IF black velvet paintings are synonymous with bad taste, then black velvets in an art museum should be an aesthetic outrage, right? Well, time to reevaluate. Ever since Marcel Duchamp stuck a urinal in an art exhibition, iconoclastic artists have been pushing the boundaries of both ``art'' and ``taste.'' Duchamp's piece was considered by many to be anti-art. But plenty of 20th-century artists have tugged on the leashes of aesthetic presumption.
Once again, artistic suppositions have been turned upside down. ``The Art We Love to Hate: Black Velvets,'' a traveling exhibition that originated here and is now on view at Pennsylvania State University's Zoller Gallery, is outrageous, primarily because it upends one more prejudice.
Velvet painting actually boasts a distinguished history. Produced in societies all over the world, velvet art may have been invented by Islamic people, who also wove designs into the fabric, according to curator Jennifer Heath. Velvet came to Europe during the crusades and during the Age of Exploration was traded in China.
One of the oldest surviving velvet paintings is a tiger from 19th-century Japan displayed at the Victoria and Albert Museum in London. From Japan, velvet painting was imported to the Philippines and exported from there to Mexico in the 1930s. Meanwhile, 19th-century English and American ladies painted flowers on black velvet for pillows and pictures.
Heath opens a few doors to the past and amply demonstrates that kitsch is not the whole story. Even among those pieces labeled ``kitsch,'' distinctions are made. In fact, Heath invites us to rethink the whole genre by presenting street-corner velvets from a variety of cultures and in a wide range of quality, including a number of fine examples of velvet folk art. She calls all of it ``household art.''
She has cleverly extended the content and meaning of the show by inviting contemporary artists to apply their skills to velvet. The scintillating result is a multicultural exhibition with a fervent emphasis on and homage to Mexican and Chicano folk forms.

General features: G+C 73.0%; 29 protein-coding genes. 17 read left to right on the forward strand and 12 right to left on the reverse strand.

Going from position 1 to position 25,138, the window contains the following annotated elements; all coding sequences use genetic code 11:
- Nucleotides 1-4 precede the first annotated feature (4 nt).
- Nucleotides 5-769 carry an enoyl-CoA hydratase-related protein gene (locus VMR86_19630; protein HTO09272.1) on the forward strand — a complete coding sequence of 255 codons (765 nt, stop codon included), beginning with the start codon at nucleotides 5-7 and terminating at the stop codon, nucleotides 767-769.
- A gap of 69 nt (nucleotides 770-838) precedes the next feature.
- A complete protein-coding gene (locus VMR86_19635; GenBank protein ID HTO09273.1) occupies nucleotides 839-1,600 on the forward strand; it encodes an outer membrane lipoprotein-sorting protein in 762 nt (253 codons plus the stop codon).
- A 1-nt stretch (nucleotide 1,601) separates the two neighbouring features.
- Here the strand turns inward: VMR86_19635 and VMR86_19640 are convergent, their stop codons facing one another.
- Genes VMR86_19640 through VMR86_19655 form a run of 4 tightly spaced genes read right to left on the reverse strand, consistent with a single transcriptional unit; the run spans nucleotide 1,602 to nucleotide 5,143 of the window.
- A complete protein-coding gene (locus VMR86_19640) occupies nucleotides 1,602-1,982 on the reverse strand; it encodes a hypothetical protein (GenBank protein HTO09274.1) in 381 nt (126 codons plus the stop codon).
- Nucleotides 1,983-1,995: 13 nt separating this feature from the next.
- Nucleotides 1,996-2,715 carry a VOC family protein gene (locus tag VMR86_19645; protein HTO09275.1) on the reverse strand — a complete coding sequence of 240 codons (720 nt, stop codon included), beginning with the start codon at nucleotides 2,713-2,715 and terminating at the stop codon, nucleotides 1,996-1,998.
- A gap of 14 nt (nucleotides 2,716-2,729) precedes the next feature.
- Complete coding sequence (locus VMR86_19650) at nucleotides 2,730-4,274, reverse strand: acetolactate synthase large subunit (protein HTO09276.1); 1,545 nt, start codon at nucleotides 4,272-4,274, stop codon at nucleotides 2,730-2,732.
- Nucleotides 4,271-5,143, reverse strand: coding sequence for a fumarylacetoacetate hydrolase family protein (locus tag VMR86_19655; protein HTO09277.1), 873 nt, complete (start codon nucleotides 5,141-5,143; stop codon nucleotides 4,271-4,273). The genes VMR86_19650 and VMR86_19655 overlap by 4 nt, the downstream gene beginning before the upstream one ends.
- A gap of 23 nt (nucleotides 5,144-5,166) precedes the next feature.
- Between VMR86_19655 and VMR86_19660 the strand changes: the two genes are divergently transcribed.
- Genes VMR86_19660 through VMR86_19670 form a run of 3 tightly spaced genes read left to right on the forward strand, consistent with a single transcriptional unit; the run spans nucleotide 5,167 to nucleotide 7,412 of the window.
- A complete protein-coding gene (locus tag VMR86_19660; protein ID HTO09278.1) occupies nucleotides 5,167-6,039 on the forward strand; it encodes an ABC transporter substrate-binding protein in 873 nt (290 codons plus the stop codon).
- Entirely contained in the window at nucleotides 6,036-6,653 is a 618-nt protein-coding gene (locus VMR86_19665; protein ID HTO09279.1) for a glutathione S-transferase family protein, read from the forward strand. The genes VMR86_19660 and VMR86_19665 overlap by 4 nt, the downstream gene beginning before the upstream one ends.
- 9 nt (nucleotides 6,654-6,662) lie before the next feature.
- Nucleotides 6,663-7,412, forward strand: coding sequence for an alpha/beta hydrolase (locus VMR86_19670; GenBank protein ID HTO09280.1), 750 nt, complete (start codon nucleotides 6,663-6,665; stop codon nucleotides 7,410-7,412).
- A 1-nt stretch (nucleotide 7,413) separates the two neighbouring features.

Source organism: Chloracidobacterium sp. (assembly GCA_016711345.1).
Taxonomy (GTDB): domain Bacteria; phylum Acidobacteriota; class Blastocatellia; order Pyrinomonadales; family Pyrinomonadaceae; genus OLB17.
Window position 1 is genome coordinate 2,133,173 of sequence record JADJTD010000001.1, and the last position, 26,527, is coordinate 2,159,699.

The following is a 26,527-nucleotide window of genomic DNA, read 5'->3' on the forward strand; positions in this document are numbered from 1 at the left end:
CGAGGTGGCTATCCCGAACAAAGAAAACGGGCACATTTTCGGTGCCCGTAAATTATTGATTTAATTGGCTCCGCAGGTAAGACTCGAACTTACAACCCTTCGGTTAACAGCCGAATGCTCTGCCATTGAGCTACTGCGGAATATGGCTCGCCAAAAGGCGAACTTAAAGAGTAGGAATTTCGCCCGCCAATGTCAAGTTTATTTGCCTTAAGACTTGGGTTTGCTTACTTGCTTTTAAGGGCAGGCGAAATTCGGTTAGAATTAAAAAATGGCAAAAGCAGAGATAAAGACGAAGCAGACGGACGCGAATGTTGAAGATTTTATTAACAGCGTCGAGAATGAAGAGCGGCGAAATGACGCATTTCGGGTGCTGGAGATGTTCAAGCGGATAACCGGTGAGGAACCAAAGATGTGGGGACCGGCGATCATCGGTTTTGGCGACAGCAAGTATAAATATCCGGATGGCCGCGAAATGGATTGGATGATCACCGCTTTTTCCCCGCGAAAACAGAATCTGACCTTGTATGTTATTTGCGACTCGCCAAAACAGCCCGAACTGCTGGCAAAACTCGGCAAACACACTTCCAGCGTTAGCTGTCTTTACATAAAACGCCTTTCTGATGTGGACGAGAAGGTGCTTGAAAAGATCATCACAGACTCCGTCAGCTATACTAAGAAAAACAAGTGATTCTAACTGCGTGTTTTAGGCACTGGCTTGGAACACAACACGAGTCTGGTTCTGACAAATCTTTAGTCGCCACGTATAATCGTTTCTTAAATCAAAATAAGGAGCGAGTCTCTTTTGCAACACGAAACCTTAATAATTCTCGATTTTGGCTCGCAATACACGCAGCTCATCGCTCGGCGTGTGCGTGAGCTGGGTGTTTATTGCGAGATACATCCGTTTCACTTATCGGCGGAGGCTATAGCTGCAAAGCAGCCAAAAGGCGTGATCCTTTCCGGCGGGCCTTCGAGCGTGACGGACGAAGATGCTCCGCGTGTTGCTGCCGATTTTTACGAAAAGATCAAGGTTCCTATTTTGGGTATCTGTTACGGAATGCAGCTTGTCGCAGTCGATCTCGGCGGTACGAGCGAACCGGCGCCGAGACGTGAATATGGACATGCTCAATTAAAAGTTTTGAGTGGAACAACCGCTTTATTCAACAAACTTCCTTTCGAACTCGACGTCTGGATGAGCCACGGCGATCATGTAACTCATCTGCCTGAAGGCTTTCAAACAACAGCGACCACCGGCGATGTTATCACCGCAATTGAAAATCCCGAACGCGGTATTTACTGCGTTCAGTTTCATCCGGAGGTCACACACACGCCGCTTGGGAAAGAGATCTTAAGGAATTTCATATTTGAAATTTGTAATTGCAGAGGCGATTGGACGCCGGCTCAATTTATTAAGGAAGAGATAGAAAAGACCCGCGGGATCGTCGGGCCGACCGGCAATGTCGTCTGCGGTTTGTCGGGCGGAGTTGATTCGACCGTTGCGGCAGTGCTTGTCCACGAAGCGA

``I think it's great,'' says Pennsylvania State University curator Cindi Morrison. ``The show has attracted people who were never here before.... It offers a good mix of both kitsch and serious art.... I hear them laughing in there, and several people have confessed to me they have [a velvet painting] at home. But they do get the difference between the kitsch and more serious contemporary works of art.''
Part of that difference includes the serious intent of the artist. The contributing artists who took on the challenge of velvet found it difficult to paint on.
Jill Hadley Hooper found new respect for the artisans who worked with velvet after she encountered the material's capacity to absorb paint like a sponge. Nonetheless, her all-over wallpaper-like design with a single howling coyote is elegantly realized.
Linda Herritt's sharp installation comments on velvet as household material. Anonymous household arts are not appreciated as ``art,'' which is associated with ego, she says. Much of her feminist art is therefore concerned with enlightening the viewer to the artistic among the ordinary.
Tijuana artist Beto Ruiz painted one of the most riveting works in the exhibition. Commissioned by performance artist Guillermo Gomez-Pena, it is a portrait of Gomez-Pena in costume for ``Border Brujo.'' The result is an elegant denial of factory reproduction.
Chicano artist Carlos Fresquez paints frequently on velvet. He also recycles trash and found objects in his art. According to Heath, Fresquez enjoyed upgrading a despised form to fine art. His night cityscape is serious art in a humorous vein - the buildings sprout like wild asparagus in lively disarray against the black background.
When first asked to contribute to the show, realist painter Sandra Kaplan was delighted for the opportunity to ``play around.''
``At first I didn't take it seriously - I took it tongue-in-cheek,'' she says. ``But no artist can really do something visual without serious intent. So I explored an unexamined area of my creativity.''
Her ``Vincent's Van Goes West'' is a ``found velvet'' - a desert scene with cactus - enhanced by her rendition of Van Gogh's ``Starry Night'' in craft fabric paint on black. Sparkle and glitter reinforces the Van Gogh colors in an amusing parody of the original.
The show includes plenty of the roadside kitsch that gave black velvet its reputation: ``Virgins of Guadalupe,'' portraits of rock heros, weeping Elvises, and assorted religious and souvenir velvets. Clothing, altars, and contemporary versions of Victorian ladies' paintings as well as European landscapes all find a place here.
Heath took on velvets deliberately to challenge elitist ideas about art. ``The art world thinks of itself as the upholders of culture, though it basically relegates most people to TV. It's a place of high prices and locked doors. So people watch TV. In other times and cultures, people lived surrounded by art - it was part of their lives - part of daily life.''
Heath finds beauty and skill even in the kitsch she has assembled. Most viewers do, too, even if they won't admit it. Sometimes it's a question of challenging ourselves to see what is really there, to look with new eyes at what surrounds us.
* ``The Art We Love to Hate: Black Velvets'' returns to Boulder, Colo. for documentation after Sept. 19. It later moves to Seattle's Center for Contemporary Art, and other venues on the West Coast.